CAMBRIDGE — Novartis AG, one of the world’s leading cancer drug companies, is making a big bet on emerging science that uses the body’s immune system to fight off tumors.
Novartis already has 22 oncology drugs on the market to treat everything from breast cancer to leukemia, and 25 more under development, a virtual war chest of targeted treatments. Now the Swiss company, which runs its global drug-discovery efforts from the Novartis Institutes for Biomedical Research here, has launched a research group specializing in the field of immuno-oncology.
Last month, Novartis hired a nationally known cancer vaccine authority, Dr. Glenn Dranoff, to lead the group, focusing on three distinct therapeutic areas but also exploring how to combine them with existing cancer drugs.
Dranoff, 55, a former Harvard Medical School professor who long ran the medical oncology program at Boston’s Dana-Farber Cancer Institute, will be based here at the former Necco candy factory that serves as Novartis research headquarters. But he will head a team of about 50 company researchers stretching from Basel, Swizerland, to La Jolla, Calif.
“This is a huge field that’s just beginning,” said Mark C. Fishman, president of the Novartis Institutes and the company’s global research chief, noting that each approach to fighting cancer is currently proving effective for only a limited number of patients.
“We’re trying to educate the immune system to recognize cancer cells as foreign. Our goal is to cure cancer.”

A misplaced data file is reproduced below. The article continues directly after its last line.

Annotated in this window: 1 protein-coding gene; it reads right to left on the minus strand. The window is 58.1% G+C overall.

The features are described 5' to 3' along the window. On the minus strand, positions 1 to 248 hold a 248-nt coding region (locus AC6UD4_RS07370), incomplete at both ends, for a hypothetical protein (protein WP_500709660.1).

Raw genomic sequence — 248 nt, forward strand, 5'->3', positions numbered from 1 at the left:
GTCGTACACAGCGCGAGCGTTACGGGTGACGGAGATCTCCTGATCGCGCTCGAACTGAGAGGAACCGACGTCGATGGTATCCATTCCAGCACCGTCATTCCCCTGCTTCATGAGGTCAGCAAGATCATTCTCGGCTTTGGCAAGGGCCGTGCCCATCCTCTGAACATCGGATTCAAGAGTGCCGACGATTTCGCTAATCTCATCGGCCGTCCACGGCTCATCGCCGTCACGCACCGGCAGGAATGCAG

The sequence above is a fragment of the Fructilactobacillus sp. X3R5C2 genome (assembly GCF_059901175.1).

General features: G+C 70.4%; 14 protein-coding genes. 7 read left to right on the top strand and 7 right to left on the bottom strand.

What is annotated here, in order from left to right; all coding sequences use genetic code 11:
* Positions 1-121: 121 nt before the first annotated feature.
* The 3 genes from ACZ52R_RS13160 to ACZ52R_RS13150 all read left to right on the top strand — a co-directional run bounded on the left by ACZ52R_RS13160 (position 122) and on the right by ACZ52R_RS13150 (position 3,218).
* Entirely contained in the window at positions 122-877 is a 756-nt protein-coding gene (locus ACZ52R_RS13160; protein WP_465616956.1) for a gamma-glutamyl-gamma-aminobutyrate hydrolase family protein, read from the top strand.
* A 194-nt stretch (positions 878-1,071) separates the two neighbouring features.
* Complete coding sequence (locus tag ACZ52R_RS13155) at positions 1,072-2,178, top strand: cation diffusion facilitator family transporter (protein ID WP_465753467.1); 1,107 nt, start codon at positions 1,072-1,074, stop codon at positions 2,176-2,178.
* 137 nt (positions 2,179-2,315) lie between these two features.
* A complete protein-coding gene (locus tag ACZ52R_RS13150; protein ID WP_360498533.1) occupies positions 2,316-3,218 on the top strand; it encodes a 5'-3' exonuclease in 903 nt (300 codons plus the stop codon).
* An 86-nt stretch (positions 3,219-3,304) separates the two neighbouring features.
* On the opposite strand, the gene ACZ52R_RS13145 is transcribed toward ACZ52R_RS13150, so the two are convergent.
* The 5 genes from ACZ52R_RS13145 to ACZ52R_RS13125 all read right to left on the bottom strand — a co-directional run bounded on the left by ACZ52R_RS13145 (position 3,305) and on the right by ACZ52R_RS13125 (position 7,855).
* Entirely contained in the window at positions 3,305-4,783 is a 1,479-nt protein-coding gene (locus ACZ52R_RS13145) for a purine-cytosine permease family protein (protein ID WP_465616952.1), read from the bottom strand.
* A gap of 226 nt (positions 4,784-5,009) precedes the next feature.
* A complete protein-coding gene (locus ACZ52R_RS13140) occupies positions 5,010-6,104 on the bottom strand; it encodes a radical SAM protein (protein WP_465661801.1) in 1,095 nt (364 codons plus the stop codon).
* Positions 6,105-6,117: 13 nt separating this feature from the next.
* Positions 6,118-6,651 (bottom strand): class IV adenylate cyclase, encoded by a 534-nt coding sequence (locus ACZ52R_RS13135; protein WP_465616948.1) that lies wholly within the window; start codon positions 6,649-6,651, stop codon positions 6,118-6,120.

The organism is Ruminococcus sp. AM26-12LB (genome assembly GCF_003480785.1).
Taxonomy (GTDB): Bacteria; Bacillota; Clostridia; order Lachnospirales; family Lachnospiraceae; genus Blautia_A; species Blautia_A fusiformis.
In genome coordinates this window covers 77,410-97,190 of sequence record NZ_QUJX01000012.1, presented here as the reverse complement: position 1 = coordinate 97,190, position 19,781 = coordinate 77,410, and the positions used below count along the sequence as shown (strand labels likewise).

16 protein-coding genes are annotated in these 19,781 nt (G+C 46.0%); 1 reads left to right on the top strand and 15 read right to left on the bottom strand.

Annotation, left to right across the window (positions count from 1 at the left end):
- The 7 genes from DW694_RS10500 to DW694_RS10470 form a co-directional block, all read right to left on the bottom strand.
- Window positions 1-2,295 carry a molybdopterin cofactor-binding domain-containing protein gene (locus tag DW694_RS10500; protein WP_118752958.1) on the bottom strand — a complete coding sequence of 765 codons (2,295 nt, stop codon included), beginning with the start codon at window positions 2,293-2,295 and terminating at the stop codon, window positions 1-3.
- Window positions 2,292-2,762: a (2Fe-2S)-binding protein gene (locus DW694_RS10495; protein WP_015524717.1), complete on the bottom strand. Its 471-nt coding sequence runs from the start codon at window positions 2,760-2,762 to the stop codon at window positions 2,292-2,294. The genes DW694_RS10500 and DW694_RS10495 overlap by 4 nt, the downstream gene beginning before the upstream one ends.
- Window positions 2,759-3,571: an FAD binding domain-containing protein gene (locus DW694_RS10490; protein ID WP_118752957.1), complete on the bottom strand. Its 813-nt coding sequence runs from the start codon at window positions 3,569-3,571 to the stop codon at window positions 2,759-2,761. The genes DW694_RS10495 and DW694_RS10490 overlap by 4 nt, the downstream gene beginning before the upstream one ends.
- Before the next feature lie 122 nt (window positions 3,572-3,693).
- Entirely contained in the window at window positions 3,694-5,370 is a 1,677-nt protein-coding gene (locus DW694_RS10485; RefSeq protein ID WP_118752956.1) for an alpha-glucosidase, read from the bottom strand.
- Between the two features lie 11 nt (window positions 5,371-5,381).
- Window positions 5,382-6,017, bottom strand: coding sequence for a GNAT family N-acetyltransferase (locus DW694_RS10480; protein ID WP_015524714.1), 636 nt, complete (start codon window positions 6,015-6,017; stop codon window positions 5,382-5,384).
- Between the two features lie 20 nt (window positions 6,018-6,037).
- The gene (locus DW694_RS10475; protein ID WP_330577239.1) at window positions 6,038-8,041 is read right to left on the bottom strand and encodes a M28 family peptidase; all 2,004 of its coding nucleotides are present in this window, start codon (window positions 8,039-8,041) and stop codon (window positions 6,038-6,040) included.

Excitement about immuno therapies has been building over the past 2½ years, since scientists at the University of Pennsylvania reprogrammed the immune system to attack cancer cells in about a dozen leukemia patients, causing complete remissions in some.
A drug developed jointly by Novartis and UPenn showed promising results in an early safety study on patients with solid tumors, according to results presented last weekend at a meeting of the American Association for Cancer Research.
Other big drug makers have also jumped into the race to develop cancer immune therapies — notably Merck & Co., Bristol-Myers Squibb Co., and the Genentech division of another Swiss pharma, Roche AG.
Here in Massachusetts, several smaller companies have cancer treatments on the market, including Takeda Oncology and Ariad Pharmaceuticals Inc., while research start-ups such as Merrimack Pharmaceuticals Inc. and Agios Pharmaceuticals Inc. are active in the field.
But few companies anywhere are working in immune therapies as aggressively and from as many angles as Novartis, according to independent cancer researchers.
“Nobody else in the field has that kind of footprint,” said Dr. Keith Flaherty, a melanoma specialist at the Massachusetts General Hospital Cancer Center. “Novartis is looking at ways to beat up the tumors with targeted therapies while stimulating the immune cells, as well. This is a monumental effort on their part.”
The science is still in its early stages — with patients showing durable responses to experimental drugs targeting tumors affecting 10 to 15 percent of cancer cases. But Flaherty said Novartis and others hope to expand the reach of immune therapies across all cancer types and for a much higher percentage of patients in the next five to seven years.